Outside Fuel: In beautiful Bragg Creek, where to eat and drink

You’re up to your boot tops in mud and loving it. Maybe up to your pedals in a creek and digging it. Or up to your stirrups in wildflowers and swooning about it. Maybe you took your little ones out for a few kilometres of hiking. No matter your method of locomotion, as you savour the trails around Bragg Creek this summer, open-air moments augment appetite.

Here’s a snapshot of a couple of kid-friendly places that offer a variety of quick, tasty food to enjoy on your way back from making memories that last for decades.

Bragg’s Korner Kitchen

Bragg’s Korner Kitchen, accessed in the mall just west of the new traffic lights at Highway 22 on White Avenue, was created by two longterm foodies – Birgid, who turned a lifetime of experience working with food into joy when creating Korner Kitchen, and Sean, whose background as a butcher means meat is treated with all due respect.

Korner Kitchen features indoor dining or a seasonal patio, delightful for those days when you don’t want outdoor time to end. They’re open for takeout during the current — or future — round of restrictions; the food-to-go lives up to their high standards.

Much of the menu is devoted to pizzas, which, in the spirit of the area, are named after local trails. We ordered the Snagmore, a lovely blend of pepperoni, onion and hot peppers with ghost pepper sauce ($22 for large), and Long Distance, with four kinds of meat and four kinds of veggies ($25 for large).

They were done in under 25 minutes; if you call as you return to the trail head, by the time you knock the dirt off your boots and drive to Bragg without rushing (locals are working on a wildlife corridor in the area to protect our resident deer, elk, moose, bears, cougars and other animals from speeding vehicles) your order will be ready.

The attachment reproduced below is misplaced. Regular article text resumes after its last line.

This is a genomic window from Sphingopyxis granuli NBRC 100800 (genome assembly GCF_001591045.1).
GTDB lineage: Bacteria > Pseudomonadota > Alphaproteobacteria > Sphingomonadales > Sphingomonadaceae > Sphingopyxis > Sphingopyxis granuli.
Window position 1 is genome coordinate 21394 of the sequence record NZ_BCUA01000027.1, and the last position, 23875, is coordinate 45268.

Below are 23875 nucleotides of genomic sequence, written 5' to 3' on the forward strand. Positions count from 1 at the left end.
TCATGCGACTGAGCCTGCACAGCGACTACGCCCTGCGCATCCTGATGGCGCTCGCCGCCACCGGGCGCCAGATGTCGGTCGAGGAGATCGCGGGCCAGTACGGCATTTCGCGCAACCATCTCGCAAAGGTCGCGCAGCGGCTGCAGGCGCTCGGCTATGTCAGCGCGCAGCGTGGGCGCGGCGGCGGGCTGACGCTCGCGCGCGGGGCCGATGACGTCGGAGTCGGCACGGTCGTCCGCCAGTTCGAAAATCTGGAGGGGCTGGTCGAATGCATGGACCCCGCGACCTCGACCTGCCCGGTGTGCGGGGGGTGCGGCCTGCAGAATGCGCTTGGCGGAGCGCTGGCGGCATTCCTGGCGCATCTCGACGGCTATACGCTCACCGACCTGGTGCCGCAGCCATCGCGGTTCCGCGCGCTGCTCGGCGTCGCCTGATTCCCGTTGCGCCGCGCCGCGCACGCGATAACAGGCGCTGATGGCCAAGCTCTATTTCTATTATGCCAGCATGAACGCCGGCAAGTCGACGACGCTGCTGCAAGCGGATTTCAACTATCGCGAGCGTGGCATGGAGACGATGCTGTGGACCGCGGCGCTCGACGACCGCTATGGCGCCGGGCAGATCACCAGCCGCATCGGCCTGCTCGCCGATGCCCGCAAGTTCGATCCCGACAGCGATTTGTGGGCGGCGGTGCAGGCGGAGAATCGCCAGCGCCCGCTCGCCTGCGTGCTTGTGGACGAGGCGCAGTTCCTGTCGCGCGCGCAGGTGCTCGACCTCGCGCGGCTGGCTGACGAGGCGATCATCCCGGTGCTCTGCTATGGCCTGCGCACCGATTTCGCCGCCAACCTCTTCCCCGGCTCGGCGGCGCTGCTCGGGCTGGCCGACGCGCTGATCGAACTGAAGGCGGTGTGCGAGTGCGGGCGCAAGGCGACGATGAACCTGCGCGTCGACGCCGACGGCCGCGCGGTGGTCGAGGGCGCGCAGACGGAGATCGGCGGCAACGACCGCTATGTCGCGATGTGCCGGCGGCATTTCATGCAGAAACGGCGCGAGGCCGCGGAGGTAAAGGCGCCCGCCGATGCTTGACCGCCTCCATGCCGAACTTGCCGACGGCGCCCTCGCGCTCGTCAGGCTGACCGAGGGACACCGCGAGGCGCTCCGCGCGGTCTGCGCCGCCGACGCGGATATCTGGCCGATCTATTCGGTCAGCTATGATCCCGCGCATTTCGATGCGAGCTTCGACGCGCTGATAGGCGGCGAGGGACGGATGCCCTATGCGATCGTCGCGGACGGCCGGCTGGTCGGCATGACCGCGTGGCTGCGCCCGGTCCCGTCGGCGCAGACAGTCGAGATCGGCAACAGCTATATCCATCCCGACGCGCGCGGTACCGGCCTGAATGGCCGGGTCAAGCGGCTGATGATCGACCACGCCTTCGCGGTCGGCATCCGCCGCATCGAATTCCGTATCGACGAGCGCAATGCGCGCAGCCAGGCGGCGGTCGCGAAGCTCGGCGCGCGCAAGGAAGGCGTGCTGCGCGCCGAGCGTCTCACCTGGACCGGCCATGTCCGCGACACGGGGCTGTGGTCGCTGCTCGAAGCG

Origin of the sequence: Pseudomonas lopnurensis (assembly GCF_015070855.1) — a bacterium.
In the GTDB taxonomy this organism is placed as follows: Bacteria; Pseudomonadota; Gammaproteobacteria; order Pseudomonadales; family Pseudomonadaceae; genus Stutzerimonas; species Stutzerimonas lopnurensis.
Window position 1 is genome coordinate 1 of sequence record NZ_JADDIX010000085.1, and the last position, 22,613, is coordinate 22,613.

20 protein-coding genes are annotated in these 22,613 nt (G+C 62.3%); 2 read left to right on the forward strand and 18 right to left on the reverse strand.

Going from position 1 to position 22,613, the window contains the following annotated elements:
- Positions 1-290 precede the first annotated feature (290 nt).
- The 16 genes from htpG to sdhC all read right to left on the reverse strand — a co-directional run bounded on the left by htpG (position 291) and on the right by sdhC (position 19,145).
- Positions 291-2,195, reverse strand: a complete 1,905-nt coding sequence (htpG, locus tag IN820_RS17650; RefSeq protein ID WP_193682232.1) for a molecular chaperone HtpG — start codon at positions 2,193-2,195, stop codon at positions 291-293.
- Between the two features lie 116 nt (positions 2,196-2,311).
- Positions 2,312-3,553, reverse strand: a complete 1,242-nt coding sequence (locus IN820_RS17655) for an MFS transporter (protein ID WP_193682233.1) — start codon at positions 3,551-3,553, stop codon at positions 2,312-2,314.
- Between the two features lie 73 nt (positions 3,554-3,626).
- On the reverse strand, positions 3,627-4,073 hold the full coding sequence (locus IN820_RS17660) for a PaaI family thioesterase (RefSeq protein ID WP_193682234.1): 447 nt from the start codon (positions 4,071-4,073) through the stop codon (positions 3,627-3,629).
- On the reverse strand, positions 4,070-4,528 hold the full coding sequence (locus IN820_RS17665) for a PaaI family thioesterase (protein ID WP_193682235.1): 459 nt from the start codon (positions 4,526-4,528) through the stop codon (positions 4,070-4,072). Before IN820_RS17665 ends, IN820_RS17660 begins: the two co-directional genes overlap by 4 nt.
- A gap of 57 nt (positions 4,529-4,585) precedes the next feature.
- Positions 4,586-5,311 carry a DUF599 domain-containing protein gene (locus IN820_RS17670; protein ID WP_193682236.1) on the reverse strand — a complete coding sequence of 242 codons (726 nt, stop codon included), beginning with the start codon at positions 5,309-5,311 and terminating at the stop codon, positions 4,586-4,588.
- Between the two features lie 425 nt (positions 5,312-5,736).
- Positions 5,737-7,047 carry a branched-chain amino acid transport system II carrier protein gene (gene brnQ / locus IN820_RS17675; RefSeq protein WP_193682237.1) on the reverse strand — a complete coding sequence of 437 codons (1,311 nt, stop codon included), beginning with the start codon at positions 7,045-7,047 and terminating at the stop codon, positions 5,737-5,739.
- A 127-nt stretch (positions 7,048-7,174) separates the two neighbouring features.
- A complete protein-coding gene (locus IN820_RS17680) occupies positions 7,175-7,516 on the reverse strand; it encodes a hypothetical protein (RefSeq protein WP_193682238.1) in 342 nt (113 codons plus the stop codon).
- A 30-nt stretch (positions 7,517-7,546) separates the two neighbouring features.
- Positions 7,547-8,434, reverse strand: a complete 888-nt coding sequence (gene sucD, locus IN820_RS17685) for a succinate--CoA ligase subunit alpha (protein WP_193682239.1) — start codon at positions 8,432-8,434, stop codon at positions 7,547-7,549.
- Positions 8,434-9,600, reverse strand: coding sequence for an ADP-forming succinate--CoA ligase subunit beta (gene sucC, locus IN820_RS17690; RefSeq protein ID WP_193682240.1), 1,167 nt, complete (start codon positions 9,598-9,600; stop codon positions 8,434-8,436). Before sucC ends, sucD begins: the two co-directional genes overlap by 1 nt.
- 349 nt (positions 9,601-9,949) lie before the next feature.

The crusts are robust and hold their shape without being overcooked or doughy; no small feat considering the generous pile-up of toppings and cheese, which easily measure 4/5 of the slice. The Snagmore offers a lovely blast of heat and flavour without overwhelming the other ingredients, and the Long Distance was similarly well crafted and satisfying. The sauce is low key and in true Goldilocks fashion, not too much, drowning the flavour, and not too little, making things too dry. Gluten-free and cauliflower crusts are also available at nominal cost.

If pizza’s not your thing, their Canadian Angus burger ($14 with soup, fries or garden salad) is a simple testament to letting good beef speak for itself. The ample patty provides flavour and moisture; no need for add-ons in this case. When asked about why it’s so good, Sean said he leaves it alone, with no seasoning or fillers in the patty, just letting beef be beef. Veggie, chicken and salmon burgers are also on offer.

A variety of salads and starters including calamari, wings, chilli and soups (the Thai coconut soup, at $7 per cup or $9 per bowl, provides warmth and substance coming off a rainy trail) round out the menu.